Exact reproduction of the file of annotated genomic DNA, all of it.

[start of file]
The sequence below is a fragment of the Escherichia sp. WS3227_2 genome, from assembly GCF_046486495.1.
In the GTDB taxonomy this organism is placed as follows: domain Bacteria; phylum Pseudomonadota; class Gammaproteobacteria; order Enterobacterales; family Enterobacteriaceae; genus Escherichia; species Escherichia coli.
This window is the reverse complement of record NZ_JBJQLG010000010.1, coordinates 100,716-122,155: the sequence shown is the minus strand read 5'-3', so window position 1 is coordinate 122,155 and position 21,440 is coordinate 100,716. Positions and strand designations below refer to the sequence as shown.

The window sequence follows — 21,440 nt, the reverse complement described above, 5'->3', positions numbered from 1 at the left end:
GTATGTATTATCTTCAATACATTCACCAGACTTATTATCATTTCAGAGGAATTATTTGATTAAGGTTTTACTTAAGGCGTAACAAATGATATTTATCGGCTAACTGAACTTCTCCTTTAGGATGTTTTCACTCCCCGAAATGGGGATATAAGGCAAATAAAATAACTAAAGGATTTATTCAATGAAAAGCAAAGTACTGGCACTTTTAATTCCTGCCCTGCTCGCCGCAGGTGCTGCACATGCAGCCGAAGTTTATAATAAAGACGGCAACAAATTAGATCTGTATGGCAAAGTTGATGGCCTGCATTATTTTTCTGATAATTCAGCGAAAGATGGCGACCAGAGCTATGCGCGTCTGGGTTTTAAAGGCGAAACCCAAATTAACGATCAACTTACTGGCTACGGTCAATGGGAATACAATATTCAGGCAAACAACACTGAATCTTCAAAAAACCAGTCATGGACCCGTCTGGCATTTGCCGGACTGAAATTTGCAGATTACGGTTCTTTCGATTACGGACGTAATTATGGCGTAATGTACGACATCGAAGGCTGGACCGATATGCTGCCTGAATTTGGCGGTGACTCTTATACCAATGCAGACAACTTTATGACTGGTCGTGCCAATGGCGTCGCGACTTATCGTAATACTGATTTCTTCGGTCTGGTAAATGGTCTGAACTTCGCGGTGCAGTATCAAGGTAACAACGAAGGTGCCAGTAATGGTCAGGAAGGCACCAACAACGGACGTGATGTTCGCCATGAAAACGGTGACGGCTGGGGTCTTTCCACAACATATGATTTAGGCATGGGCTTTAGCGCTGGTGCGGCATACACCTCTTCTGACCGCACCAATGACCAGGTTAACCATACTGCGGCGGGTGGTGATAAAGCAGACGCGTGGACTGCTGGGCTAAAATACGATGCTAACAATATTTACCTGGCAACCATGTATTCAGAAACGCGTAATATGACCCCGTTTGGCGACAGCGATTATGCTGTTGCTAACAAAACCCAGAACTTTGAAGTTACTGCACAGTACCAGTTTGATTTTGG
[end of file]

The sequence below is a fragment of the Escherichia sp. WS3227_2 genome, from assembly GCF_046486495.1.
In the GTDB taxonomy this organism is placed as follows: domain Bacteria; phylum Pseudomonadota; class Gammaproteobacteria; order Enterobacterales; family Enterobacteriaceae; genus Escherichia; species Escherichia coli.
This window is the reverse complement of record NZ_JBJQLG010000010.1, coordinates 100,716-122,155: the sequence shown is the minus strand read 5'-3', so window position 1 is coordinate 122,155 and position 21,440 is coordinate 100,716. Positions and strand designations below refer to the sequence as shown.

The window sequence follows — 21,440 nt, the reverse complement described above, 5'->3', positions numbered from 1 at the left end:
GTATGTATTATCTTCAATACATTCACCAGACTTATTATCATTTCAGAGGAATTATTTGATTAAGGTTTTACTTAAGGCGTAACAAATGATATTTATCGGCTAACTGAACTTCTCCTTTAGGATGTTTTCACTCCCCGAAATGGGGATATAAGGCAAATAAAATAACTAAAGGATTTATTCAATGAAAAGCAAAGTACTGGCACTTTTAATTCCTGCCCTGCTCGCCGCAGGTGCTGCACATGCAGCCGAAGTTTATAATAAAGACGGCAACAAATTAGATCTGTATGGCAAAGTTGATGGCCTGCATTATTTTTCTGATAATTCAGCGAAAGATGGCGACCAGAGCTATGCGCGTCTGGGTTTTAAAGGCGAAACCCAAATTAACGATCAACTTACTGGCTACGGTCAATGGGAATACAATATTCAGGCAAACAACACTGAATCTTCAAAAAACCAGTCATGGACCCGTCTGGCATTTGCCGGACTGAAATTTGCAGATTACGGTTCTTTCGATTACGGACGTAATTATGGCGTAATGTACGACATCGAAGGCTGGACCGATATGCTGCCTGAATTTGGCGGTGACTCTTATACCAATGCAGACAACTTTATGACTGGTCGTGCCAATGGCGTCGCGACTTATCGTAATACTGATTTCTTCGGTCTGGTAAATGGTCTGAACTTCGCGGTGCAGTATCAAGGTAACAACGAAGGTGCCAGTAATGGTCAGGAAGGCACCAACAACGGACGTGATGTTCGCCATGAAAACGGTGACGGCTGGGGTCTTTCCACAACATATGATTTAGGCATGGGCTTTAGCGCTGGTGCGGCATACACCTCTTCTGACCGCACCAATGACCAGGTTAACCATACTGCGGCGGGTGGTGATAAAGCAGACGCGTGGACTGCTGGGCTAAAATACGATGCTAACAATATTTACCTGGCAACCATGTATTCAGAAACGCGTAATATGACCCCGTTTGGCGACAGCGATTATGCTGTTGCTAACAAAACCCAGAACTTTGAAGTTACTGCACAGTACCAGTTTGATTTTGG